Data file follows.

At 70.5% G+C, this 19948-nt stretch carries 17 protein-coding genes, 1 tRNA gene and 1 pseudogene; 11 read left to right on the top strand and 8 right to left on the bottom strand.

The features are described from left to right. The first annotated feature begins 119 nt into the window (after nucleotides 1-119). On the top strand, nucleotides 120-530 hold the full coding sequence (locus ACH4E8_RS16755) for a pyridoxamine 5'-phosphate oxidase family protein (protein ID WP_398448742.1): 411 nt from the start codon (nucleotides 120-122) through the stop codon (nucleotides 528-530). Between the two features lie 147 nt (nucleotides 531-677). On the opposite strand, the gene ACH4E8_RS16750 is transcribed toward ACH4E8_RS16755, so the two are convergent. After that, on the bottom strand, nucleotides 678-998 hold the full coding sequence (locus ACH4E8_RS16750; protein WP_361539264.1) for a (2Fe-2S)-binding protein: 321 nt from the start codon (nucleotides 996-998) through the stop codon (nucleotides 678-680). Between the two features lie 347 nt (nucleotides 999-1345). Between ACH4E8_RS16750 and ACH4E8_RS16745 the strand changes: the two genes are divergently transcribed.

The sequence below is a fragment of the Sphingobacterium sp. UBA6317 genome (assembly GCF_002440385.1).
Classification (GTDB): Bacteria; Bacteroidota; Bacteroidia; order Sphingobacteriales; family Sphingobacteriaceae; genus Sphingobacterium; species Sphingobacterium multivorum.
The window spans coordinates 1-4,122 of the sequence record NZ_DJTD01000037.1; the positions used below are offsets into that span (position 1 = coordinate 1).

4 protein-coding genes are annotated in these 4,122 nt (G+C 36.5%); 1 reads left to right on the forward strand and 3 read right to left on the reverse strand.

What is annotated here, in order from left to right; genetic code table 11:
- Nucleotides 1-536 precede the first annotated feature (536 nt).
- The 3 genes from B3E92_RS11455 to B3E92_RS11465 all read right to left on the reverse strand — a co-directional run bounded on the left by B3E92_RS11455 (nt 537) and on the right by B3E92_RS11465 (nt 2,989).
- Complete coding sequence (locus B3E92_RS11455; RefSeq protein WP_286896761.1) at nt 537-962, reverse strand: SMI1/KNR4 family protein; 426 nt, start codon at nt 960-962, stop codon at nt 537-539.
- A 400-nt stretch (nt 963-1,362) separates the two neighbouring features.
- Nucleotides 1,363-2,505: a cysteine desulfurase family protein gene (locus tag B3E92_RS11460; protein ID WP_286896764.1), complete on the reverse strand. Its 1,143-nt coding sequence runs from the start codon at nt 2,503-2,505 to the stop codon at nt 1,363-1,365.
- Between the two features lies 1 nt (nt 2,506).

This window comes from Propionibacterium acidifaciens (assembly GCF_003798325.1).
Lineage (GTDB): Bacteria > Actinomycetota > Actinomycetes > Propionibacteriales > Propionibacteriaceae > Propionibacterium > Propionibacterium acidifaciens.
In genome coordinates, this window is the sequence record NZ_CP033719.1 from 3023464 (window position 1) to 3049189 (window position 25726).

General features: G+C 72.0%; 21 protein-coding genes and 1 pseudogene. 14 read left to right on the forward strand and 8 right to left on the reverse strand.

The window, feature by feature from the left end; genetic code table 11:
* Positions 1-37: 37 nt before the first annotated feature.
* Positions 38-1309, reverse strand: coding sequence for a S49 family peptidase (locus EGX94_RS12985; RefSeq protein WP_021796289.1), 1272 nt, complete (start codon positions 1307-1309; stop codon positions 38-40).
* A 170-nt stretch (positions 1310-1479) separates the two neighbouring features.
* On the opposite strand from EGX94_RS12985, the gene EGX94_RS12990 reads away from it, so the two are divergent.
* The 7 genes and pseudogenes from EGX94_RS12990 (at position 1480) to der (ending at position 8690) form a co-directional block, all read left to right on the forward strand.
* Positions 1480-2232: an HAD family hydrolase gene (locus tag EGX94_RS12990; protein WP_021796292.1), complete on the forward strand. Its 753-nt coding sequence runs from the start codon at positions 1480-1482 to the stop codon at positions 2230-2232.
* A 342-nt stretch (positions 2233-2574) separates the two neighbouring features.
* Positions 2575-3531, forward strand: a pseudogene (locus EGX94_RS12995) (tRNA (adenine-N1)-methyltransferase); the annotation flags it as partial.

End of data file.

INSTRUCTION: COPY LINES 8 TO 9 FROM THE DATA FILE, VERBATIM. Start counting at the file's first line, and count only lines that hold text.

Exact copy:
- Nucleotides 1-536 precede the first annotated feature (536 nt).
- The 3 genes from B3E92_RS11455 to B3E92_RS11465 all read right to left on the reverse strand — a co-directional run bounded on the left by B3E92_RS11455 (nt 537) and on the right by B3E92_RS11465 (nt 2,989).